chx’s picture

Well, I guess. Keeping changes would be doable but as the original is needed but then again it's only needed in the alter case and so the additional keeping would be superb small, okay

chx’s picture

Status: Needs work » Needs review
6.52 KB
PASSED: [[SimpleTest]]: [MySQL] 40,353 pass(es). View
3.54 KB

Well this flip was a great idea, it really did made the code and comments much easier to understand, yes.

iamEAP’s picture

Love this! Thanks, chx.

+1 for RTBC from me; someone else (@ultimateboy?) ought to review and flip.

ultimateboy’s picture

Status: Needs review » Reviewed & tested by the community

After many rounds of "apache siege" testing with and without cron runs, I am extremely confident that this patch successfully solves the root issue.

Without this patch, while a (relatively) small load test is being performed, if cron is running, we'd see a spike in "active/locked transactions" and very quickly see connection timeouts. With this patch applied and while cron was running, we saw 100% availability, no spike in MySQL, no failed transactions.

I'm really confident flipping the status to RTBC.

Also, I've gone ahead and marked #2041107: Excess UPDATE {block} queries from _block_rehash() as a duplicate as this patch solves what I was going for over in that issue.

Thank you chx for the patch and iamEAP for the review.

ultimateboy’s picture

Just a quick follow up. I've deployed this patch to our production environment (~100 Drupal sites) and cron is functioning completely as desired at this time.

ultimateboy’s picture

Issue summary: View changes

Updated issue summary.

iamEAP’s picture

Issue summary: View changes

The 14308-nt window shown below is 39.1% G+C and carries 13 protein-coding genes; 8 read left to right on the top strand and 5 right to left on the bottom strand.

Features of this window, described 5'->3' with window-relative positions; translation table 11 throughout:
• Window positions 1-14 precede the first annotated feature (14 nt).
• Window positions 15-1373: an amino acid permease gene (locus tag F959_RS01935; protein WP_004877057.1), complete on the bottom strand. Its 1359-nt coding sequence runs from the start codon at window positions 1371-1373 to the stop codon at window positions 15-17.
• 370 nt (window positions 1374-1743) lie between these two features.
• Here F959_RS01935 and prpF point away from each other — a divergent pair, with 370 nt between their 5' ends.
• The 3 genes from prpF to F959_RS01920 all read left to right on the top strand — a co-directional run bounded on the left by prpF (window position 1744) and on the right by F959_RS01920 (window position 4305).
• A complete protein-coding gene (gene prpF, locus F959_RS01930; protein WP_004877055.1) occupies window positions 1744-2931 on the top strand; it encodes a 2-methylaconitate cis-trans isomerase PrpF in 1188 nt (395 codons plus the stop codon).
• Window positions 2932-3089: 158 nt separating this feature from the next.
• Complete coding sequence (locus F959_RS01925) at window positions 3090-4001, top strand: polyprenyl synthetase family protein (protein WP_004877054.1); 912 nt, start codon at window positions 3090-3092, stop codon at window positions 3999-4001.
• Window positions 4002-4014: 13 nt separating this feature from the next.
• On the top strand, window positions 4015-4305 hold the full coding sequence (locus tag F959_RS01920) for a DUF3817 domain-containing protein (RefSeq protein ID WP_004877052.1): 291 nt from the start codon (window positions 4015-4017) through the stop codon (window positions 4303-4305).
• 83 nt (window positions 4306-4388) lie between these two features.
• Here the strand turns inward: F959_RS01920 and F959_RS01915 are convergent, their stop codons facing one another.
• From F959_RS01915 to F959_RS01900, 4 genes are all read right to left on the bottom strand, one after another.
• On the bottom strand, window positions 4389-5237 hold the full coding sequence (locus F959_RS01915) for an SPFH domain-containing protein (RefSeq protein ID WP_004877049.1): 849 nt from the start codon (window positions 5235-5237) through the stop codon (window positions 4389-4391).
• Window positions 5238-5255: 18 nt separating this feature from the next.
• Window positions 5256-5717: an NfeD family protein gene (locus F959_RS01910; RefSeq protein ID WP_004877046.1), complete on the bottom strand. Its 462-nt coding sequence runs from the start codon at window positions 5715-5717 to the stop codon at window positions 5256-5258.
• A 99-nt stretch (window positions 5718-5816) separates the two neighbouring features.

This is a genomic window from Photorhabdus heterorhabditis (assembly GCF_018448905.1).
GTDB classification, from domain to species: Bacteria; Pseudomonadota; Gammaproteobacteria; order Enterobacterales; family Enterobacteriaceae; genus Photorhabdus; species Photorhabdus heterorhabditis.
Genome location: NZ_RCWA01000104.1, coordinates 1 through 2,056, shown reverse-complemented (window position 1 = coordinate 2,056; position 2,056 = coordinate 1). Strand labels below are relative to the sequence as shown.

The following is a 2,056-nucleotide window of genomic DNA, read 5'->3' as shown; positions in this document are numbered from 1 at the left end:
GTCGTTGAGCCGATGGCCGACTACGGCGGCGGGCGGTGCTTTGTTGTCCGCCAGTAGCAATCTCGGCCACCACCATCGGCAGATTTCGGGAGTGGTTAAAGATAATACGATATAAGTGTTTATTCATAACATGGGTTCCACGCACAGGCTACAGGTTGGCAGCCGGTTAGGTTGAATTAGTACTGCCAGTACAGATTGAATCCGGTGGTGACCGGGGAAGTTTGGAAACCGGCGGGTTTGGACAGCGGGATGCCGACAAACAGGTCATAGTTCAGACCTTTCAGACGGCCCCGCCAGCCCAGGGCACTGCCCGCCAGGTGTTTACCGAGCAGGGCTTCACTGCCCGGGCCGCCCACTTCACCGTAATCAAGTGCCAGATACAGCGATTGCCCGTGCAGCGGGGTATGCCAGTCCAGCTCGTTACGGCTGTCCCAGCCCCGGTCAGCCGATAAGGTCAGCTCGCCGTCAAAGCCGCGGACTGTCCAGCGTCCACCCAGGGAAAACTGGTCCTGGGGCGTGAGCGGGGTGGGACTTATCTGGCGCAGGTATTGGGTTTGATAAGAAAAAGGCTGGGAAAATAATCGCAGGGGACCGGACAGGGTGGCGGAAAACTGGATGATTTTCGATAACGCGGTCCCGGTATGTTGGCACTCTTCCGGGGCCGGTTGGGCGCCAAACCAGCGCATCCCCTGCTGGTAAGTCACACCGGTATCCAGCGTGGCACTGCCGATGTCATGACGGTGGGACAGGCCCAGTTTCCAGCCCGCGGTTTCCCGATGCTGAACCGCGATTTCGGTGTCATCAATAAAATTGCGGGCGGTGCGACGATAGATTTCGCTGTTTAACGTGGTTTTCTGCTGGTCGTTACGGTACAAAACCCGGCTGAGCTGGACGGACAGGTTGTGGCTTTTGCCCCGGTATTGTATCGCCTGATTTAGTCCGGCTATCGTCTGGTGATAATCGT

40.94 KB

Chiming in again: this absolutely improved things after deploying to prod. See this chart from New Relic:

Block Update before and after deploying this patch

pounard’s picture

Didn't test the patch myself but +1 seeing this happening.

btopro’s picture

+1 for patch #8. Applied to 3 different systems both local and production machines and didn't experience any issues. Also noticed if I had two frames open that cron actively running on 1 frame wasn't negatively impacting the performance of the other (not usually the case w/ how many themes and context driven block positions I have on most distros).

bradallenfisher’s picture

Applied path and can validate that the only drop in query count was from the patch.
All updates to the block table that would lock the records were prevented from happening.

Was able to navigate around while cron was running via separate browser.

btopro’s picture

So is there no longer a way to wipe the cache_block table via a cache_clear_all call? While using the admin_menu module and clicking to kill all caches which just trips cache_clear_all; pre patch #8 it wipes the block caches for everything doing the (painfully slow) block_rehash but after the patch it doesn't appear there is any way to globally clear these caches? Is this intended behavior since we're not running under the assumption that caches are being cleaned up correctly in an on-demand manner?

chx’s picture

There is quite some misunderstanding in #16 both of what the patch does and what block module does.

Tthe patch does not affect any logic, absolutely not in Drupal 7 because it's a stable release. The only thing it changes is not running UPDATEs that do nothing because MySQL is too stupid to optimize them away and not lock. Really, no other change.